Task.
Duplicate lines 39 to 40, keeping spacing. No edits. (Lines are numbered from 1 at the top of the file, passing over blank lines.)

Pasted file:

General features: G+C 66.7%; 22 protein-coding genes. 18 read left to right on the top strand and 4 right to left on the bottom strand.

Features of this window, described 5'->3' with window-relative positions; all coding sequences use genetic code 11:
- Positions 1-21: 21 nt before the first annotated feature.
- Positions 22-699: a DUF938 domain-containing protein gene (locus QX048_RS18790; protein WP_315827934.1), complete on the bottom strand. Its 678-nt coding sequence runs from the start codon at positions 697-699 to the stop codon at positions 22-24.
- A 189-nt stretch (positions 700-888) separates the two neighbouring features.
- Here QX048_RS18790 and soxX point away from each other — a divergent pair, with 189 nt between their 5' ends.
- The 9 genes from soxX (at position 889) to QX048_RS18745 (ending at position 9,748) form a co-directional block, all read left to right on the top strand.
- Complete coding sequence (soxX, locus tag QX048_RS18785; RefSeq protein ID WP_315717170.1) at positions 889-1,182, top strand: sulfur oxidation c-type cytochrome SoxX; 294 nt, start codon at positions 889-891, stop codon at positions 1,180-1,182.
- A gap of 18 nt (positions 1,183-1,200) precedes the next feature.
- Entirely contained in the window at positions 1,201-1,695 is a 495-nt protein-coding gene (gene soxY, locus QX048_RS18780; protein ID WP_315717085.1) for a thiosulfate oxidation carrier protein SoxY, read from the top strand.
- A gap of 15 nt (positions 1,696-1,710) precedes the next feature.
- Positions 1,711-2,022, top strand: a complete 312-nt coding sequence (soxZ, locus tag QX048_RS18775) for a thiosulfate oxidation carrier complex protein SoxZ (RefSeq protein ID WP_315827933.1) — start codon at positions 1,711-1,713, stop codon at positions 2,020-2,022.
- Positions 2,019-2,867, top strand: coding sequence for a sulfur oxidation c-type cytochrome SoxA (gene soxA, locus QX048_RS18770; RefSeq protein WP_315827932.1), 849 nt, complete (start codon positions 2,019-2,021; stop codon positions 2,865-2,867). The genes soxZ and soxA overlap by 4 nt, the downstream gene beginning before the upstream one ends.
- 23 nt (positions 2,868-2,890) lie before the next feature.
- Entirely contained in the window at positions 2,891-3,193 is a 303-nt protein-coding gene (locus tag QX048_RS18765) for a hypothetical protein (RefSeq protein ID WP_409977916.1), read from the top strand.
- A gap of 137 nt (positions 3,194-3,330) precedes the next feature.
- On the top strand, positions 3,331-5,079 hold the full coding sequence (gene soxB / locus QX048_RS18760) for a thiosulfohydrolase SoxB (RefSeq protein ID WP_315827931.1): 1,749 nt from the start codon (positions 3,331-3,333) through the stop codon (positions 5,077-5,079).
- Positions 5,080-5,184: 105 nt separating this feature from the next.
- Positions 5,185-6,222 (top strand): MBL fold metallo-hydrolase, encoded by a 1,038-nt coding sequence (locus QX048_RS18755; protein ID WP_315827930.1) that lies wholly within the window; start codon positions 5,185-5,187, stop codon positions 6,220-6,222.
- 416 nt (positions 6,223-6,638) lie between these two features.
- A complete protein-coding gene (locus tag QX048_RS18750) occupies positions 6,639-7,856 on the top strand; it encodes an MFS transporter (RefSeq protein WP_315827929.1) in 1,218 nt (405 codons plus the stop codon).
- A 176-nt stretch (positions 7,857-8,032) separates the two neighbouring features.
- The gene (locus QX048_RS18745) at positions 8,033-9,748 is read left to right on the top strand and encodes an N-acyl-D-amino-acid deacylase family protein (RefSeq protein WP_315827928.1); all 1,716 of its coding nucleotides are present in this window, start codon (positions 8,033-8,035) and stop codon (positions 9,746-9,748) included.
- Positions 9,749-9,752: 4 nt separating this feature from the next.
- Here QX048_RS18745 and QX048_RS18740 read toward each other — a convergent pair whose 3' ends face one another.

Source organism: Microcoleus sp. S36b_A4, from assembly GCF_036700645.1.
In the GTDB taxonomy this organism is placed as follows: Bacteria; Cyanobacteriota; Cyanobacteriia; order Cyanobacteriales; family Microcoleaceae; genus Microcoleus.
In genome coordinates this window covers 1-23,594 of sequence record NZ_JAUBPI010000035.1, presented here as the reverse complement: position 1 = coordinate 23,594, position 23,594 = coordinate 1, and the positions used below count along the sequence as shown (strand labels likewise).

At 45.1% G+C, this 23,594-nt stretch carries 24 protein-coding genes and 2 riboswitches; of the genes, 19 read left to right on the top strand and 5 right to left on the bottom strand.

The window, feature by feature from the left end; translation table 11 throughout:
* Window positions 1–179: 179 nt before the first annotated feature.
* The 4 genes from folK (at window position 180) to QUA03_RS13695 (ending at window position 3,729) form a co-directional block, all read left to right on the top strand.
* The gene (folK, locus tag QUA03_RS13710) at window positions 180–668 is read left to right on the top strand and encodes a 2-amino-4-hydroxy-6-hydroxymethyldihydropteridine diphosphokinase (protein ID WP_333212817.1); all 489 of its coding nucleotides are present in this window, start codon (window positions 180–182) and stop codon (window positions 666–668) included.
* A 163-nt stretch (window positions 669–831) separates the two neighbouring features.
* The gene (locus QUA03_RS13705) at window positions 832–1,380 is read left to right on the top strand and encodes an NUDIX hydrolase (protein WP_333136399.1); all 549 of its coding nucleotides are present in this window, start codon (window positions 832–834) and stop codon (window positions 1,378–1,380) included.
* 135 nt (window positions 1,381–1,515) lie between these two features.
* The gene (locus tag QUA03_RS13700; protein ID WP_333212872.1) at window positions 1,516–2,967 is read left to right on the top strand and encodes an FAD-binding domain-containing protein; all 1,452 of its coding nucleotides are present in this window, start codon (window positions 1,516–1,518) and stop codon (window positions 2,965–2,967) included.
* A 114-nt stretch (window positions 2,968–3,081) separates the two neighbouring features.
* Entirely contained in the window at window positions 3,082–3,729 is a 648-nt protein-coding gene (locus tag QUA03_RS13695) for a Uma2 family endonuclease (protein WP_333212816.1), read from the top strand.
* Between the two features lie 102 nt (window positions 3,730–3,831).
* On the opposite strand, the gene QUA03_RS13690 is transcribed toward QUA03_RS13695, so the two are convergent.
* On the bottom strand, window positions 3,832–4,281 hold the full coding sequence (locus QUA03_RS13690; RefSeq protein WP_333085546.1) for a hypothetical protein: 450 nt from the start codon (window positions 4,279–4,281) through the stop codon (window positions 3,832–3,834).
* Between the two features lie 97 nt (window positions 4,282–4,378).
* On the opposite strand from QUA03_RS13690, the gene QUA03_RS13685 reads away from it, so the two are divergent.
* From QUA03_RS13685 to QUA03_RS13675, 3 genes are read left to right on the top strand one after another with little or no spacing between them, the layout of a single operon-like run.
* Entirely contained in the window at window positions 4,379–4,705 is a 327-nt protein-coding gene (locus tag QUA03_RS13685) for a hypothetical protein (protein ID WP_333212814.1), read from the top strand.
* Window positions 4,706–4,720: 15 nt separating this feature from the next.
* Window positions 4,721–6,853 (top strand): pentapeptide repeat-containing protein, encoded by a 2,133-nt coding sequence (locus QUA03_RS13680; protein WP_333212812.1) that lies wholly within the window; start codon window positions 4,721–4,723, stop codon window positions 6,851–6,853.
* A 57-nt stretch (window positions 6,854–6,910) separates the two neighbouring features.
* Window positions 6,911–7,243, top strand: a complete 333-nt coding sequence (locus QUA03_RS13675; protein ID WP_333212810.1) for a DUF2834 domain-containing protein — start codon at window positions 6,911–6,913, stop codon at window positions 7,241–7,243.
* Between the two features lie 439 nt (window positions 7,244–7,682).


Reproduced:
* Entirely contained in the window at window positions 3,082–3,729 is a 648-nt protein-coding gene (locus tag QUA03_RS13695) for a Uma2 family endonuclease (protein WP_333212816.1), read from the top strand.
* Between the two features lie 102 nt (window positions 3,730–3,831).